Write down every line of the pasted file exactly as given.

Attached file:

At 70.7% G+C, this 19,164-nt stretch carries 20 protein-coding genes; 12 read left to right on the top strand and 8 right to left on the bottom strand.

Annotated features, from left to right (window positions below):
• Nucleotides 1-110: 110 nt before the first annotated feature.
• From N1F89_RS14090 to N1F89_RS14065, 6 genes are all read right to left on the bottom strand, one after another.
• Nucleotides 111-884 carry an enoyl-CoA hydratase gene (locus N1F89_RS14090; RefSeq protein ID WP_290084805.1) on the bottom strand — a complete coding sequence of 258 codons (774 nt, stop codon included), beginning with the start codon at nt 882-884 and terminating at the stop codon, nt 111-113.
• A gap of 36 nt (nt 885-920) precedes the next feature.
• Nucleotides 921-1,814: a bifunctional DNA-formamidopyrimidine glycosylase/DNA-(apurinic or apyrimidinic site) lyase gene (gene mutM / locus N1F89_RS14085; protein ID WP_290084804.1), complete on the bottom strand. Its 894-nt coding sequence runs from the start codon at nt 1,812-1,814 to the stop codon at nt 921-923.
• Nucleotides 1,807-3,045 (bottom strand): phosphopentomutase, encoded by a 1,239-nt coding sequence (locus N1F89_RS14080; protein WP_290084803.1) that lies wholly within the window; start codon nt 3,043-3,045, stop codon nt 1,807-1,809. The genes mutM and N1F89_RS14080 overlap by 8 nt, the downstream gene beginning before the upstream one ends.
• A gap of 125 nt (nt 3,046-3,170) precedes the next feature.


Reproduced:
At 70.7% G+C, this 19,164-nt stretch carries 20 protein-coding genes; 12 read left to right on the top strand and 8 right to left on the bottom strand.

Annotated features, from left to right (window positions below):
• Nucleotides 1-110: 110 nt before the first annotated feature.
• From N1F89_RS14090 to N1F89_RS14065, 6 genes are all read right to left on the bottom strand, one after another.
• Nucleotides 111-884 carry an enoyl-CoA hydratase gene (locus N1F89_RS14090; RefSeq protein ID WP_290084805.1) on the bottom strand — a complete coding sequence of 258 codons (774 nt, stop codon included), beginning with the start codon at nt 882-884 and terminating at the stop codon, nt 111-113.
• A gap of 36 nt (nt 885-920) precedes the next feature.
• Nucleotides 921-1,814: a bifunctional DNA-formamidopyrimidine glycosylase/DNA-(apurinic or apyrimidinic site) lyase gene (gene mutM / locus N1F89_RS14085; protein ID WP_290084804.1), complete on the bottom strand. Its 894-nt coding sequence runs from the start codon at nt 1,812-1,814 to the stop codon at nt 921-923.
• Nucleotides 1,807-3,045 (bottom strand): phosphopentomutase, encoded by a 1,239-nt coding sequence (locus N1F89_RS14080; protein WP_290084803.1) that lies wholly within the window; start codon nt 3,043-3,045, stop codon nt 1,807-1,809. The genes mutM and N1F89_RS14080 overlap by 8 nt, the downstream gene beginning before the upstream one ends.
• A gap of 125 nt (nt 3,046-3,170) precedes the next feature.